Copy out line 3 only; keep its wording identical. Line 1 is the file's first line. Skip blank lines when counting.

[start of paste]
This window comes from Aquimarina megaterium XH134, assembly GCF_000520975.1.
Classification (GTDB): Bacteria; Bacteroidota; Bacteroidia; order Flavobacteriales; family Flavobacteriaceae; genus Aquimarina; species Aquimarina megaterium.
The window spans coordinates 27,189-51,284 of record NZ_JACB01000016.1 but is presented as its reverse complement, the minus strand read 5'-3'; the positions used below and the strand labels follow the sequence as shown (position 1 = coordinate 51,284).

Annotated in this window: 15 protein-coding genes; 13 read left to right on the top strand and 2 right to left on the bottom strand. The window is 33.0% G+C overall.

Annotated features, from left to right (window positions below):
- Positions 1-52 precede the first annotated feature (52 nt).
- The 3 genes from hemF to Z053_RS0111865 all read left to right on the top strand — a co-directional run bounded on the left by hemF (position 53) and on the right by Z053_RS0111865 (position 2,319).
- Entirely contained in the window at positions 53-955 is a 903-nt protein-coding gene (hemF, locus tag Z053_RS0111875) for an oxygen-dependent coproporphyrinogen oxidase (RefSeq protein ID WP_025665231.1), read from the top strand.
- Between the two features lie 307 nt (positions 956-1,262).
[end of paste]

The window spans coordinates 27,189-51,284 of record NZ_JACB01000016.1 but is presented as its reverse complement, the minus strand read 5'-3'; the positions used below and the strand labels follow the sequence as shown (position 1 = coordinate 51,284).